2. Change Wait time to Never turn off screen saver.
  3. Uncheck On resume, display logon screen.


Group Policy Settings

  1. Open the Start menu and type “gpedit.msc” to open Group Policy Editor.
  2. Go to Computer Configuration > Windows Settings > Security Settings > Local Policies > Security Options.
  3. Set Interactive logon: Machine inactivity limit to 0.
  4. Set Interactive logon: Machine invocation limit to 0.

Either of these tweaks will fully disable auto-locking on a Windows 7 computer.

How to Stop Automatic Locking on Earlier Windows

For those on much older Windows XP, Vista, or earlier versions, the steps are similar:

Windows Vista

  • Go to Control Panel > Personalization > Screen Saver > Change time to Never for screen saver.
  • Uncheck On resume, display logon screen under Advanced settings.

Windows XP

  • Go to Display Properties > Screen Saver > Power tab and set Turn off monitor to Never.
  • On the Advanced tab, disable Prompt for password when computer resumes from standby.

Depending on your specific version, the steps may vary slightly. But these basic tweaks will work to stop auto-locking on older Windows releases.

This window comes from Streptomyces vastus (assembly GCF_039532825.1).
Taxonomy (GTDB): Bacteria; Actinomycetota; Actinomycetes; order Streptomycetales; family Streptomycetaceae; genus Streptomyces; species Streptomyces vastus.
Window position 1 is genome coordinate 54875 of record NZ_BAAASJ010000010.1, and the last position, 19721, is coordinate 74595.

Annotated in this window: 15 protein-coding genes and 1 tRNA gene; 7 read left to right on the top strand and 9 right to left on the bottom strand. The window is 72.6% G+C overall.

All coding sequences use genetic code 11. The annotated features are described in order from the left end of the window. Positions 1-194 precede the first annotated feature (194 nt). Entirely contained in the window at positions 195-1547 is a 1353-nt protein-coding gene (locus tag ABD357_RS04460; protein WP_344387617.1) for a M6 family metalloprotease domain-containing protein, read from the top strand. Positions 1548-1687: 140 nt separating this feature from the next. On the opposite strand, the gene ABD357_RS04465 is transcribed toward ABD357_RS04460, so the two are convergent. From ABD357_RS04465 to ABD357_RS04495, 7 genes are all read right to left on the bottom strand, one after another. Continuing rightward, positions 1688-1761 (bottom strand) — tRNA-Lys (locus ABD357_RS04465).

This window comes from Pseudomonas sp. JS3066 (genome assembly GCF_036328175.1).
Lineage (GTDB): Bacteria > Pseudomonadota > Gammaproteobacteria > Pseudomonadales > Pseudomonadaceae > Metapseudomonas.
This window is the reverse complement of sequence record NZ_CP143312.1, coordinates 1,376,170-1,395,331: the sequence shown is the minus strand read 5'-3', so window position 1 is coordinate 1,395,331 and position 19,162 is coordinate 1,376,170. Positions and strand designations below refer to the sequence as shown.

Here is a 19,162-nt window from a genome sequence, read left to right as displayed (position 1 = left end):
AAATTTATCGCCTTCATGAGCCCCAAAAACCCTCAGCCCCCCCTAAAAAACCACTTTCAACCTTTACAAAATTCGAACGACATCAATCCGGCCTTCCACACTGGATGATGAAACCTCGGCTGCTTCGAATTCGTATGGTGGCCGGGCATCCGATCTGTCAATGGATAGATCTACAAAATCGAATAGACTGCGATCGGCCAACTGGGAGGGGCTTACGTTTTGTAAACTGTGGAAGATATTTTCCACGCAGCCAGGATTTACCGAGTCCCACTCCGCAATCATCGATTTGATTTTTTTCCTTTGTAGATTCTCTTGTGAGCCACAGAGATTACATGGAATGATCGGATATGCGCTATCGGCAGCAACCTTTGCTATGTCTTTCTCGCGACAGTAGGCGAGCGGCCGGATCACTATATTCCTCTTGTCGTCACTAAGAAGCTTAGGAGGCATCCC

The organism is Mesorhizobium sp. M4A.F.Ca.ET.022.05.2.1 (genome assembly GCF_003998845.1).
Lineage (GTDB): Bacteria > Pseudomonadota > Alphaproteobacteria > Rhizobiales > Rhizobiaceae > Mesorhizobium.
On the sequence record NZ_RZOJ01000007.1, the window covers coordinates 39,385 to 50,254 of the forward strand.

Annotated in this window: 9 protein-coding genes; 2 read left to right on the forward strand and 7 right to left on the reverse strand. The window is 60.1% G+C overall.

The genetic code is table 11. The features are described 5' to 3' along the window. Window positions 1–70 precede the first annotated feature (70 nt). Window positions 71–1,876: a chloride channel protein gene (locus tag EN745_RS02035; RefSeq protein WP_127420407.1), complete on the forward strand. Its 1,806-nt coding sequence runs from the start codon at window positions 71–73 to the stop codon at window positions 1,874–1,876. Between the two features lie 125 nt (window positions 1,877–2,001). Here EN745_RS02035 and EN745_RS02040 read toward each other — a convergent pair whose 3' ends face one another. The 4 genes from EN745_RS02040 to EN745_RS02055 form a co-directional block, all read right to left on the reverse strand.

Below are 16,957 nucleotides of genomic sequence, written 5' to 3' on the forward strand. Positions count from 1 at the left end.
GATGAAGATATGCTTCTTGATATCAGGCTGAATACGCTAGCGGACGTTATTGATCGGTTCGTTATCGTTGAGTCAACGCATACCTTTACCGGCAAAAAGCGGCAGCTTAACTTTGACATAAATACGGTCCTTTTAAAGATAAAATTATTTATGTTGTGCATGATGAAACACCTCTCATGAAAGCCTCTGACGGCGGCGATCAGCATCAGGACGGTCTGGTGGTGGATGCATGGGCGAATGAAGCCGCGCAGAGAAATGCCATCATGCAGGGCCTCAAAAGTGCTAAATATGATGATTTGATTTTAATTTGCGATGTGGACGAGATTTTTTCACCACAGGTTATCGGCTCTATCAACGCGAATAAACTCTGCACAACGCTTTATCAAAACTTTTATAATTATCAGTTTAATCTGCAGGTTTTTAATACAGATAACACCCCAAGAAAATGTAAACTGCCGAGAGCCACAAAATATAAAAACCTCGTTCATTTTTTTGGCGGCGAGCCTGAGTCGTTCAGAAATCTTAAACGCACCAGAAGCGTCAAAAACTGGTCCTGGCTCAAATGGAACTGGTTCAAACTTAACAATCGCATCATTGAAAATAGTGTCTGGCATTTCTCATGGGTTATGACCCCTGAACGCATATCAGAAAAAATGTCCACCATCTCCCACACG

Additional Ways to Disable Locking

Here are a few other methods you can use if the above steps don’t work:

  • Registry edit – Set the HKEY_LOCAL_MACHINE\SOFTWARE\Microsoft\Windows\CurrentVersion\Policies\System\DisableLockWorkstation registry key to 1 to disable auto-locking system-wide.
  • Group policies – Use Local Group Policy Editor or Domain GPOs to configure the interactive logon settings as described earlier.
  • Scripts – Run scripts or batch files on startup that set DisplayRequiredTime to 0 to disable auto-locking.

For portable devices like laptops, also check settings for closing the lid or power buttons, as these may trigger locking behavior.

Customize Auto-Lock Options

Instead of completely disabling auto-locking, you can also customize when and how it occurs in Windows:

  • Only lock when switching users – Prevent locking on sleep/screen timeout but allow it for user switches.
  • Require password after sleep – Only require a password after waking from sleep, not general inactivity.
  • Shorter lock timeout – Keep auto-lock but reduce the wait times before it occurs.

Play with the different options in your Power & sleep and Screensaver settings to find a balance that works for you.


Automatic locking can be a nuisance if it activates too frequently on your Windows PC. Luckily, there are a variety of straightforward ways to disable or adjust auto-locking on any version of Windows.

Some universal options include changing screensaver, power and sleep settings, using Group Policy Editor, or tweaking registry values. Just be cautious before disabling lock screens completely, as this reduces security on public systems.

With the right settings, you can minimize inconvenient auto-locking while keeping your computer secure when needed. Just find the right balance for your personal needs.